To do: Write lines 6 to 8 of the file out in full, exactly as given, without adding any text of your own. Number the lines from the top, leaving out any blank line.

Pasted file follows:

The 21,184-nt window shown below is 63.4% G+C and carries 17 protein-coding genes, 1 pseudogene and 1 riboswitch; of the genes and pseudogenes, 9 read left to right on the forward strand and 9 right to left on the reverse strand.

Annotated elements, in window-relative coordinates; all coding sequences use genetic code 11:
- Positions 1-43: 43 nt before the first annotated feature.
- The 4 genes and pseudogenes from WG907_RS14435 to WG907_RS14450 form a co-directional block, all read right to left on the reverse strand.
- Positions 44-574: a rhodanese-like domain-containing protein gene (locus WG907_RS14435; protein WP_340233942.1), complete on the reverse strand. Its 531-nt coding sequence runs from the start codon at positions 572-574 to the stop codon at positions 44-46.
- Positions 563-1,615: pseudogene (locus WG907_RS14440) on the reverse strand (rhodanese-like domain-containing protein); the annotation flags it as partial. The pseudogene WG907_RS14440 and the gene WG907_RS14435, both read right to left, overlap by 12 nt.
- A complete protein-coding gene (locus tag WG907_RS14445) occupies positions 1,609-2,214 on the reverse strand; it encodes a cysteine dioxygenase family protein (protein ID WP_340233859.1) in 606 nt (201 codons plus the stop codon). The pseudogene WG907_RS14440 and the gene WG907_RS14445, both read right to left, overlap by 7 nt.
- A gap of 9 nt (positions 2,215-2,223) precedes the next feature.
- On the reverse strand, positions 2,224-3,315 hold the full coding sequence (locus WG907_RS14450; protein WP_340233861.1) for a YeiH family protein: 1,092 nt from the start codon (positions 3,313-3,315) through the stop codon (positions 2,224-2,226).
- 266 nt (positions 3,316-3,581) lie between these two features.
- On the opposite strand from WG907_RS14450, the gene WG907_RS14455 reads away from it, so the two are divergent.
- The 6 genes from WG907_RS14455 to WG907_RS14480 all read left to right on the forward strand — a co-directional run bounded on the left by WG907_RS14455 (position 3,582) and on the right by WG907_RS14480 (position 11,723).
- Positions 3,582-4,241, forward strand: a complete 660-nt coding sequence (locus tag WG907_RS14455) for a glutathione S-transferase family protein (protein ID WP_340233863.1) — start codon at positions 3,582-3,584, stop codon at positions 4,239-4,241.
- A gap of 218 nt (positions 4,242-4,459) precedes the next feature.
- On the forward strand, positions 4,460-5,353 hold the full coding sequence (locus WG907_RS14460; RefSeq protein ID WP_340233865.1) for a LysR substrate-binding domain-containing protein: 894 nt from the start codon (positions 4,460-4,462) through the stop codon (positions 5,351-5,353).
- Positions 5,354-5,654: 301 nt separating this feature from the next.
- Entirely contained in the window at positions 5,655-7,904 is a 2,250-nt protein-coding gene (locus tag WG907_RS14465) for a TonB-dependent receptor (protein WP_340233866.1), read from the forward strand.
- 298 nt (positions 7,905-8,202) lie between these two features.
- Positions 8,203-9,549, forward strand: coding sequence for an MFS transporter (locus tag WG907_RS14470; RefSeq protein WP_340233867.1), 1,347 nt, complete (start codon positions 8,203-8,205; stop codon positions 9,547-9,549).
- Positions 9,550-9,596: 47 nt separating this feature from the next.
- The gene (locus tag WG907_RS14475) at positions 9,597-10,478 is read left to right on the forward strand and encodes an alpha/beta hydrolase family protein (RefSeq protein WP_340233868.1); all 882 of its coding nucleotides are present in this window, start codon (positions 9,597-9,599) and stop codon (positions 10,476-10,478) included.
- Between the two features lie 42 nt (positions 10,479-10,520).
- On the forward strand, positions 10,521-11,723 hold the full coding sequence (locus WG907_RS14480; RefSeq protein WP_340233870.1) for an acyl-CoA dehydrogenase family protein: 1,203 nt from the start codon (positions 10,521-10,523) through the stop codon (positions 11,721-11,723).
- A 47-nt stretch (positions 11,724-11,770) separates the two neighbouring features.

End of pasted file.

- Positions 563-1,615: pseudogene (locus WG907_RS14440) on the reverse strand (rhodanese-like domain-containing protein); the annotation flags it as partial. The pseudogene WG907_RS14440 and the gene WG907_RS14435, both read right to left, overlap by 12 nt.
- A complete protein-coding gene (locus tag WG907_RS14445) occupies positions 1,609-2,214 on the reverse strand; it encodes a cysteine dioxygenase family protein (protein ID WP_340233859.1) in 606 nt (201 codons plus the stop codon). The pseudogene WG907_RS14440 and the gene WG907_RS14445, both read right to left, overlap by 7 nt.
- A gap of 9 nt (positions 2,215-2,223) precedes the next feature.